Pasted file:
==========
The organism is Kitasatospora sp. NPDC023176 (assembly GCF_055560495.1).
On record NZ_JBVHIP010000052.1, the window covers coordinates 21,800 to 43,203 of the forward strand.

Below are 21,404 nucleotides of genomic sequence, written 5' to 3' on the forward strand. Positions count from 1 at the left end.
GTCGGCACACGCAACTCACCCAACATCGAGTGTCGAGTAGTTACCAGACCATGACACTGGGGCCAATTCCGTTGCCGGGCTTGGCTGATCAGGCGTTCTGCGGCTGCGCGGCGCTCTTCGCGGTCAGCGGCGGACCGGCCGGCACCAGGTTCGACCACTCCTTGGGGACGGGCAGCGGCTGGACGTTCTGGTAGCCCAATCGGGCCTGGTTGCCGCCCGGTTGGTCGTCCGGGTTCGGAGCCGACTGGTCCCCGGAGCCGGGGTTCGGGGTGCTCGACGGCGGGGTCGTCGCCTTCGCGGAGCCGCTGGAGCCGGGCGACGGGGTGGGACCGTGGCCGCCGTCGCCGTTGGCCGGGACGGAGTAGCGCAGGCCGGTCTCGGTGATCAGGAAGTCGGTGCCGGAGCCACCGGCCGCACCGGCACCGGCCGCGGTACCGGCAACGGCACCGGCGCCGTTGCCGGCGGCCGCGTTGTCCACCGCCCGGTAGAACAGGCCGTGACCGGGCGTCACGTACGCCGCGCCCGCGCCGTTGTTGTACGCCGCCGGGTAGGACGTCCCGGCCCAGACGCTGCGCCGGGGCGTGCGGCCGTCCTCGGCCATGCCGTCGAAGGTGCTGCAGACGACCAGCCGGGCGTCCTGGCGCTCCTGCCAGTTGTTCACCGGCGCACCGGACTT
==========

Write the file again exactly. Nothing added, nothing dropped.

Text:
The organism is Kitasatospora sp. NPDC023176 (assembly GCF_055560495.1).
On record NZ_JBVHIP010000052.1, the window covers coordinates 21,800 to 43,203 of the forward strand.

Below are 21,404 nucleotides of genomic sequence, written 5' to 3' on the forward strand. Positions count from 1 at the left end.
GTCGGCACACGCAACTCACCCAACATCGAGTGTCGAGTAGTTACCAGACCATGACACTGGGGCCAATTCCGTTGCCGGGCTTGGCTGATCAGGCGTTCTGCGGCTGCGCGGCGCTCTTCGCGGTCAGCGGCGGACCGGCCGGCACCAGGTTCGACCACTCCTTGGGGACGGGCAGCGGCTGGACGTTCTGGTAGCCCAATCGGGCCTGGTTGCCGCCCGGTTGGTCGTCCGGGTTCGGAGCCGACTGGTCCCCGGAGCCGGGGTTCGGGGTGCTCGACGGCGGGGTCGTCGCCTTCGCGGAGCCGCTGGAGCCGGGCGACGGGGTGGGACCGTGGCCGCCGTCGCCGTTGGCCGGGACGGAGTAGCGCAGGCCGGTCTCGGTGATCAGGAAGTCGGTGCCGGAGCCACCGGCCGCACCGGCACCGGCCGCGGTACCGGCAACGGCACCGGCGCCGTTGCCGGCGGCCGCGTTGTCCACCGCCCGGTAGAACAGGCCGTGACCGGGCGTCACGTACGCCGCGCCCGCGCCGTTGTTGTACGCCGCCGGGTAGGACGTCCCGGCCCAGACGCTGCGCCGGGGCGTGCGGCCGTCCTCGGCCATGCCGTCGAAGGTGCTGCAGACGACCAGCCGGGCGTCCTGGCGCTCCTGCCAGTTGTTCACCGGCGCACCGGACTT